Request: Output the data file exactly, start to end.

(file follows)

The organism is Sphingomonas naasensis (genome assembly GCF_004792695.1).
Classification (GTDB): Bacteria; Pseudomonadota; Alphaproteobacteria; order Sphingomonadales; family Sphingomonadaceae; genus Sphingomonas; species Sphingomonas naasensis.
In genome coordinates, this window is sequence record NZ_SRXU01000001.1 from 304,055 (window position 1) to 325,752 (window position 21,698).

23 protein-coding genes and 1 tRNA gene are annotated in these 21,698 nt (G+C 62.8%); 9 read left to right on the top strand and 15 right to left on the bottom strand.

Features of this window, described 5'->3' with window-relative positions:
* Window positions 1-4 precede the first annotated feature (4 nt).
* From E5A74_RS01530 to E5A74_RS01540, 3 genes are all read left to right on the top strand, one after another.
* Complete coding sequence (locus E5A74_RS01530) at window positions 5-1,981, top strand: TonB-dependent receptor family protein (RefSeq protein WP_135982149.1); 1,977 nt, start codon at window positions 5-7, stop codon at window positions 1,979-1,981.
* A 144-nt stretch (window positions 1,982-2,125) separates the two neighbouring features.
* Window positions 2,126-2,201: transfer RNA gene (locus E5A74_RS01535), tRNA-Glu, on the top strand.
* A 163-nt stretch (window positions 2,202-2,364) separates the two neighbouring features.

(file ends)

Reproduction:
The organism is Sphingomonas naasensis (genome assembly GCF_004792695.1).
Classification (GTDB): Bacteria; Pseudomonadota; Alphaproteobacteria; order Sphingomonadales; family Sphingomonadaceae; genus Sphingomonas; species Sphingomonas naasensis.
In genome coordinates, this window is sequence record NZ_SRXU01000001.1 from 304,055 (window position 1) to 325,752 (window position 21,698).

23 protein-coding genes and 1 tRNA gene are annotated in these 21,698 nt (G+C 62.8%); 9 read left to right on the top strand and 15 right to left on the bottom strand.

Features of this window, described 5'->3' with window-relative positions:
* Window positions 1-4 precede the first annotated feature (4 nt).
* From E5A74_RS01530 to E5A74_RS01540, 3 genes are all read left to right on the top strand, one after another.
* Complete coding sequence (locus E5A74_RS01530) at window positions 5-1,981, top strand: TonB-dependent receptor family protein (RefSeq protein WP_135982149.1); 1,977 nt, start codon at window positions 5-7, stop codon at window positions 1,979-1,981.
* A 144-nt stretch (window positions 1,982-2,125) separates the two neighbouring features.
* Window positions 2,126-2,201: transfer RNA gene (locus E5A74_RS01535), tRNA-Glu, on the top strand.
* A 163-nt stretch (window positions 2,202-2,364) separates the two neighbouring features.